Medical research can often throw up a variety of interesting remedial processes that can be triggered by certain ingredients found in everyday food items.

Unexpected results can often arise as part of the ongoing battle to discover asbestosis treatments able to prevent the spread of the fatal malignant mesothelioma, which to date, has resisted all attempts of a final cure.

One area of study which has been a source of continuing interest is intervention in cellular function and the suppression of specific protein ‘expression’, which can appear to prevent the further growth and spread of mesothelioma cells.

Recent studies have found, for example, that the traditional Asian spice, curcumin, is not only a powerful powerful antioxidant and anti-inflammatory, but could influence cellular processes. Likewise, the action of specific natural compounds found in red wine have shown positive outcomes in recent investigation into mesothelioma cell suppression.

New research published in the International Journal of Molecular Medicine has uncovered further examples of natural compounds called flavanoids found in common fruits, vegetables and grains, which could also play a significant role towards influencing protein behaviour and inducing cell death in certain types of cancer cells. Specific food items include red apple skins, red onions and even tea.

Recent studies into breast cancer conducted on laboratory mice found that a formula containing the same compound reduced the size of breast cancer tumours and helped prevent it spread to the lungs. It is known that up to 35 per cent of cancer cases can be linked with poor nutrition and patients who can maintain a healthy dietary regime often have a better survival rate.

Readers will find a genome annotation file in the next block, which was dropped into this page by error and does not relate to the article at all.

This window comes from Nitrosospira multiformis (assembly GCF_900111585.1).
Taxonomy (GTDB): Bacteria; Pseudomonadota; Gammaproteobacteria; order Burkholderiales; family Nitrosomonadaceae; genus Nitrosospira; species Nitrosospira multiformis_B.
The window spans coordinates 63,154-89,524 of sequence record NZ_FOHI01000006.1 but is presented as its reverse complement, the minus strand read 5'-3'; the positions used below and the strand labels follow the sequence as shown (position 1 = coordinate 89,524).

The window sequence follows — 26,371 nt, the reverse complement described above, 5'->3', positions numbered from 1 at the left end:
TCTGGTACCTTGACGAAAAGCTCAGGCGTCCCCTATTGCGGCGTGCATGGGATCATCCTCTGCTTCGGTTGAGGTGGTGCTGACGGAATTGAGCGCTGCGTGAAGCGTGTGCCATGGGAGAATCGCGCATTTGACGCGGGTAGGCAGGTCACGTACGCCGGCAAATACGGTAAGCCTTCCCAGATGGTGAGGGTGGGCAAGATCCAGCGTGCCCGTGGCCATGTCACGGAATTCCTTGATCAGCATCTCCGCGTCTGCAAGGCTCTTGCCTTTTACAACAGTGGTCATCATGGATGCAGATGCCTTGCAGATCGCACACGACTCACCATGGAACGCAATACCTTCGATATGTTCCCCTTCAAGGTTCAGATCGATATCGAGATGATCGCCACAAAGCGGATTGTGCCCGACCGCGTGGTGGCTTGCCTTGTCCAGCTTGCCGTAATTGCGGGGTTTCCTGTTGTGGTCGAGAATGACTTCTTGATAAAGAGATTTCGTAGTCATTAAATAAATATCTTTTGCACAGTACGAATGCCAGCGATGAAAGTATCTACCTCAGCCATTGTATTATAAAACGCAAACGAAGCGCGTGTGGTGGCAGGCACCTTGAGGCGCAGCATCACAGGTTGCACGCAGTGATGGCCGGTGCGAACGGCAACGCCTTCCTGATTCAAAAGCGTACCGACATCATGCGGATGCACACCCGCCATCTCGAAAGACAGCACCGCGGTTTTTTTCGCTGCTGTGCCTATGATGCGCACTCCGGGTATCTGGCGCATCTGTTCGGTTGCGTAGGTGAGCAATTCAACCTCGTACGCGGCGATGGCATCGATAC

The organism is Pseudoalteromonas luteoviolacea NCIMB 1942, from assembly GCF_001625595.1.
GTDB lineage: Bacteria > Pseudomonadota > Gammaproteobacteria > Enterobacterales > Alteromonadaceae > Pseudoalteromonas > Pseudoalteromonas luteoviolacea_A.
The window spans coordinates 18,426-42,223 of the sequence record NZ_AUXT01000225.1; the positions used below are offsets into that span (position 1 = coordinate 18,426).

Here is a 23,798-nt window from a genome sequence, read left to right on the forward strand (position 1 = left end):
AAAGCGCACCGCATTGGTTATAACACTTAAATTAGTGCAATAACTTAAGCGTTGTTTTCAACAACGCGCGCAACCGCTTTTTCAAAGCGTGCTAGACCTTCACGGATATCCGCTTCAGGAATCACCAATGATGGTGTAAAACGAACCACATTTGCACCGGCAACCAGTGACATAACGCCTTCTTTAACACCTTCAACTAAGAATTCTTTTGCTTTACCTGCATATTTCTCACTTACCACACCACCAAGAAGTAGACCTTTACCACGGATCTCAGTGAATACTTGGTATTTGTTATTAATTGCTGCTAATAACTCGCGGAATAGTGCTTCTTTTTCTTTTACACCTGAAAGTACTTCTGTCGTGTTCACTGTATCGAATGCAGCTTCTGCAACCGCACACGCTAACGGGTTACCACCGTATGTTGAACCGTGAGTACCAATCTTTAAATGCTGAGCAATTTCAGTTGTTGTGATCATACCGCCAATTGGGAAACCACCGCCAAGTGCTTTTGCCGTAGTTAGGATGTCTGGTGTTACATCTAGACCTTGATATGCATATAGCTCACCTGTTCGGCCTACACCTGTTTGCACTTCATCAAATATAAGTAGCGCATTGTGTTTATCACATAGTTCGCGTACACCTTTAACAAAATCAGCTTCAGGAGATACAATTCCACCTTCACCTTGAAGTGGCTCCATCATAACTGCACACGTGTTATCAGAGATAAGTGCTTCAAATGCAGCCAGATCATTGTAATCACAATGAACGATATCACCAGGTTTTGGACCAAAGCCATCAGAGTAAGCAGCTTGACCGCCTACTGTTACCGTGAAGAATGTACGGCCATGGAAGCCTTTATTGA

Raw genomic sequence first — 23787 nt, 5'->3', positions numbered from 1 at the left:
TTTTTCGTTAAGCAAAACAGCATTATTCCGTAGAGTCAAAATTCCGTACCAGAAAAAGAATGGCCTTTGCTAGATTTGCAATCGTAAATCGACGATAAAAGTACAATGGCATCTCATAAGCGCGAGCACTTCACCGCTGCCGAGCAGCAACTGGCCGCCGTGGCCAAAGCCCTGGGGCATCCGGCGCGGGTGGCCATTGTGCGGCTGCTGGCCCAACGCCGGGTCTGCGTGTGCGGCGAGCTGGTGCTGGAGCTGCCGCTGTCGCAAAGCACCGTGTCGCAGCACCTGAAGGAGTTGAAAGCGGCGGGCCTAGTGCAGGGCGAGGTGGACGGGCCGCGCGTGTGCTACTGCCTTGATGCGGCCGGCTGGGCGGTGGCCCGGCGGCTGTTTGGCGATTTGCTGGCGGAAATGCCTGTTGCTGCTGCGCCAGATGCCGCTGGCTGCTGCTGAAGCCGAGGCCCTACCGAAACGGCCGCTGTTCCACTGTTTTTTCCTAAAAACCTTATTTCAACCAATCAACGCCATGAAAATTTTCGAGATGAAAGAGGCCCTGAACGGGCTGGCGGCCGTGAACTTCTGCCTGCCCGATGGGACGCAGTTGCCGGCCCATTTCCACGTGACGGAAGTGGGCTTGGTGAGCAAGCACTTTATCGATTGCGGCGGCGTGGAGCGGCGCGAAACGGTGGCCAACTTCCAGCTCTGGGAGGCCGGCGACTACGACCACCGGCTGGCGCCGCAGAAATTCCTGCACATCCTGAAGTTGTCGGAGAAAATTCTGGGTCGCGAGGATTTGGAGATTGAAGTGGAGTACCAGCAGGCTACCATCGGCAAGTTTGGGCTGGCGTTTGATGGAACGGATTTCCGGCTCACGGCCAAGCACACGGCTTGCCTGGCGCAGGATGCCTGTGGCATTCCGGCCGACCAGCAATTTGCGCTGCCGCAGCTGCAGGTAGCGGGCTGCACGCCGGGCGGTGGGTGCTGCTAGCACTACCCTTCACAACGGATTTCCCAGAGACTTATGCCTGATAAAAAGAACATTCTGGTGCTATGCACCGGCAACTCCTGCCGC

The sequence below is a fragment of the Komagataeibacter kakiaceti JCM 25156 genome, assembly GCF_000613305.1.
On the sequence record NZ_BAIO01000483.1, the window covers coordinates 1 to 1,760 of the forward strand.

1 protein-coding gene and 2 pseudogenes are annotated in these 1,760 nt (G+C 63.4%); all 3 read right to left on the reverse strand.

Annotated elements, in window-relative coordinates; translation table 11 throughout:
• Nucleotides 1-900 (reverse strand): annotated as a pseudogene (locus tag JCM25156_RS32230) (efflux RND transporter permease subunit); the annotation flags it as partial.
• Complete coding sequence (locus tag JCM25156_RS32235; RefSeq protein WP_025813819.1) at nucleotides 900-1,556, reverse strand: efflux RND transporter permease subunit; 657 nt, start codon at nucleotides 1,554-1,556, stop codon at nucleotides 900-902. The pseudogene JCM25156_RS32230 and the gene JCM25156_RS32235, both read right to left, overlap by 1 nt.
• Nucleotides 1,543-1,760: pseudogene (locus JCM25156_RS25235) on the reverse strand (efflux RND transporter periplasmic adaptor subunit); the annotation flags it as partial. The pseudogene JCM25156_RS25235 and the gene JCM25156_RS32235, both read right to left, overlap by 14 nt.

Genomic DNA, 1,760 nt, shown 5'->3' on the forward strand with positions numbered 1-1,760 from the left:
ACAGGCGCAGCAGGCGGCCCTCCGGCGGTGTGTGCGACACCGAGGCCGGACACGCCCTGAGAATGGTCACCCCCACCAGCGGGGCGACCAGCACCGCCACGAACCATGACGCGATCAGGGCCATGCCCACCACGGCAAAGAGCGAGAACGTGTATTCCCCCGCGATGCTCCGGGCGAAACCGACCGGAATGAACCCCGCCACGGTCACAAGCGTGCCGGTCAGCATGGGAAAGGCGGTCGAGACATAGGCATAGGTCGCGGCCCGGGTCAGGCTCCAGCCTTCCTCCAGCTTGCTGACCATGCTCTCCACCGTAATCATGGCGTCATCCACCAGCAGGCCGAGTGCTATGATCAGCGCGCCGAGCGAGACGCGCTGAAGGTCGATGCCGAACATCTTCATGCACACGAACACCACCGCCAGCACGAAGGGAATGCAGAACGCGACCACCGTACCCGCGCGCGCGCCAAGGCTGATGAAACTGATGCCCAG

The importance of palliative care and careful attention to nutrition has also been highlighted post surgery, chemotherapy, and radiation treatments. Life expectancy rates can be extended beyond the average 4 to 12 months and in some instances, mesothelioma patients are known to have lived for a further 2 to 5 years.

Diets rich in vegetables, fruits, whole grains, protein and dairy products as well as certain carbohydrates, such as potatoes and whole wheat pasta are considered the most healthy. While general nutritional guidelines advocate that fruits and vegetables make up at least 50 percent of a daily diet, it is always vitally important to first take advice from a GP or healthcare specialist.